Even those investigators who have initially published their results as conference abstracts are less likely to publish their findings in full unless the results are “significant”. This is a problem because data presented in abstracts are frequently preliminary or interim results and thus may not be reliable representations of what was found once all data were collected and analyzed. In addition, abstracts are often not accessible to the public through journals, MEDLINE, or easily accessed databases. Many are published in conference programs, conference proceedings, or on CD-ROM, and are made available only to meeting registrants.
The main factor associated with failure to publish is negative or null findings. Controlled trials that are eventually reported in full are published more rapidly if their results are positive. Publication bias leads to overestimates of treatment effect in meta-analyses, which in turn can lead doctors and decision makers to believe a treatment is more useful than it is.
It is now well-established that publication bias with more favorable efficacy results is associated with the source of funding for studies that would not otherwise be explained through usual risk of bias assessments.
The rapid or delayed publication of research findings, depending on the nature and direction of the results. In a systematic review of the literature, Hopewell and her colleagues found that overall, trials with “positive results” (statistically significant in favor of the experimental arm) were published about a year sooner than trials with “null or negative results” (not statistically significant or statistically significant in favor of the control arm).
The multiple or singular publication of research findings, depending on the nature and direction of the results. Investigators may also publish the same findings multiple times using a variety of patterns of “duplicate” publication. Many duplicates are published in journal supplements, potentially difficult to access literature. Positive results appear to be published more often in duplicate, which can lead to overestimates of a treatment effect.
The publication of research findings in journals with different ease of access or levels of indexing in standard databases, depending on the nature and direction of results. There is also evidence that, compared to negative or null results, statistically significant results are on average published in journals with greater impact factors, and that publication in the mainstream (non grey) literature is associated with an overall greater treatment effect compared to the grey literature.
The citation or non-citation of research findings, depending on the nature and direction of the results. Authors tend to cite positive results over negative or null results, and this has been established over a broad cross section of topics. Differential citation may lead to a perception in the community that an intervention is effective when it is not, and it may lead to over-representation of positive findings in systematic reviews if those left uncited are difficult to locate.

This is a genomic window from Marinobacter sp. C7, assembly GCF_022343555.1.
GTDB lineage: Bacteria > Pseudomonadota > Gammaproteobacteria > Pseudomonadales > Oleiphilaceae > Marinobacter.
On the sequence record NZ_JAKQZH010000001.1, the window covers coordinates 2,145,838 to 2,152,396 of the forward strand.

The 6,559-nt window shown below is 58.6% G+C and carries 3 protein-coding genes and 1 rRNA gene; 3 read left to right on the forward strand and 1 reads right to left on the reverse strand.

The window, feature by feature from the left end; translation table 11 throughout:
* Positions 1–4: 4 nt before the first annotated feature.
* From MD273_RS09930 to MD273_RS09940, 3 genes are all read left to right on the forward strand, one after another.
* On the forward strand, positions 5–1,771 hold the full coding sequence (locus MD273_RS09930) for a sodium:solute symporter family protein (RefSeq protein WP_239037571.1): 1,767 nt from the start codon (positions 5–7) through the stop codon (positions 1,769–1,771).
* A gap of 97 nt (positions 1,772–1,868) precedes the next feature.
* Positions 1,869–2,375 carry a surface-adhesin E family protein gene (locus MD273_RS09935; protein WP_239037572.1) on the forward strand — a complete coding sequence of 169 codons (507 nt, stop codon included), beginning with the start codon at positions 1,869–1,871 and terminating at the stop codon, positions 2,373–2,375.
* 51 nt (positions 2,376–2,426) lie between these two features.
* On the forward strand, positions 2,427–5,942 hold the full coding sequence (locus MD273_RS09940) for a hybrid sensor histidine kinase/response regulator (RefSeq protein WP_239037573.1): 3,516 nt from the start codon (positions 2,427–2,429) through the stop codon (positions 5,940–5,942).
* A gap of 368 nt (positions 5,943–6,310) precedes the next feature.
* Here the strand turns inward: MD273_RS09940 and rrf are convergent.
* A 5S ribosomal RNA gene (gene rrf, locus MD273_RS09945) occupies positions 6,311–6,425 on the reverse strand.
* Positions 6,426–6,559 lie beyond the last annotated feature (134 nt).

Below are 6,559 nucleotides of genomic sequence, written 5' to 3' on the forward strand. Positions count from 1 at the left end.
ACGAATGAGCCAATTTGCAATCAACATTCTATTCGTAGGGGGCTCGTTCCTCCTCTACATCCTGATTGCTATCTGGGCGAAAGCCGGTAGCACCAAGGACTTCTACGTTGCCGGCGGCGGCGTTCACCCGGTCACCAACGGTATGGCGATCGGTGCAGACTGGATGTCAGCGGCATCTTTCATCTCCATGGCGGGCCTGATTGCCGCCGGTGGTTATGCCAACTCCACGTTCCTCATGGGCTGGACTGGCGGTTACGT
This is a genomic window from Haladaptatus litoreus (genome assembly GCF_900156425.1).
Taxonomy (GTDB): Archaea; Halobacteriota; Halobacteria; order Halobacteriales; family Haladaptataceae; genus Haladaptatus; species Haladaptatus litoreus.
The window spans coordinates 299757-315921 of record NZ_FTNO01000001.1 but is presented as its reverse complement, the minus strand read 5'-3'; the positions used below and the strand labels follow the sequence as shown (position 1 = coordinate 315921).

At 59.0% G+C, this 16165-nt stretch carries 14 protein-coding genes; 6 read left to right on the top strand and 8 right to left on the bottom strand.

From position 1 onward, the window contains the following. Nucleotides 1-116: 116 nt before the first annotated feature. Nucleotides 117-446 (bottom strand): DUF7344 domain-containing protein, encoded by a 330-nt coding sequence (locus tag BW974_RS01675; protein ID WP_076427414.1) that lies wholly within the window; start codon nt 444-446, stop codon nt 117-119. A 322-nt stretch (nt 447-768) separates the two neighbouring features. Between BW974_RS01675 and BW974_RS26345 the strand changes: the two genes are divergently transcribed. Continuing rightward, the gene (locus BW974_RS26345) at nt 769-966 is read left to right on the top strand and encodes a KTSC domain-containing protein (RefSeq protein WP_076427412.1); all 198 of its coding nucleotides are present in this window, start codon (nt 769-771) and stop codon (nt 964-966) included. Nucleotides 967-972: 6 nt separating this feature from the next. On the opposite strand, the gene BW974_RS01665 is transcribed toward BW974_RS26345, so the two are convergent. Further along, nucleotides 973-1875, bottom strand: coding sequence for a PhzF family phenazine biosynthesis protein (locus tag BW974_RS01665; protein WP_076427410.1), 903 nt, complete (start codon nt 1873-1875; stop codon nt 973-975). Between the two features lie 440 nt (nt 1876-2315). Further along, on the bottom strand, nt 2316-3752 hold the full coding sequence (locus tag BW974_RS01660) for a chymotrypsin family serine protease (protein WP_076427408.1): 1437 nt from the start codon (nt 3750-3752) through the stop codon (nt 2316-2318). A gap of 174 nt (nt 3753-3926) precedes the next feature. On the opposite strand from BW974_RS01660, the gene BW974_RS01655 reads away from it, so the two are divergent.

Selective pooling of results in a meta-analysis is a form of citation bias that is particularly insidious in its potential to influence knowledge. To minimize bias, pooling of results from similar but separate studies requires an exhaustive search for all relevant studies. That is, a meta-analysis (or pooling of data from multiple studies) must always have emerged from a systematic review (not a selective review of the literature), even though a systematic review does not always have an associated meta-analysis.
The publication of research findings in a particular language, depending on the nature and direction of the results. There is longstanding question about whether there is a language bias such that investigators choose to publish their negative findings in non-English language journals and reserve their positive findings for English language journals. Some research has shown that language restrictions in systematic reviews can change the results of the review and in other cases, authors have not found that such a bias exists.
The frequency with which people write about actions, outcomes, or properties is not a reflection of real-world frequencies or the degree to which a property is characteristic of a class of individuals. People write about only some parts of the world around them; much of the information is left unsaid.
The selective reporting of some outcomes but not others, depending on the nature and direction of the results. A study may be published in full, but pre-specified outcomes omitted or misrepresented. Efficacy outcomes that are statistically significant have a higher chance of being fully published compared to those that are not statistically significant.
Selective reporting of suspected or confirmed adverse treatment effects is an area for particular concern because of the potential for patient harm. In a study of adverse drug events submitted to Scandinavian drug licensing authorities, reports for published studies were less likely than unpublished studies to record adverse events (for example, 56 vs 77% respectively for Finnish trials involving psychotropic drugs). Recent attention in the lay and scientific media on failure to accurately report adverse events for drugs (e.g., selective serotonin uptake inhibitors, rosiglitazone, rofecoxib) has resulted in additional publications, too numerous to review, indicating substantial selective outcome reporting (mainly suppression) of known or suspected adverse events.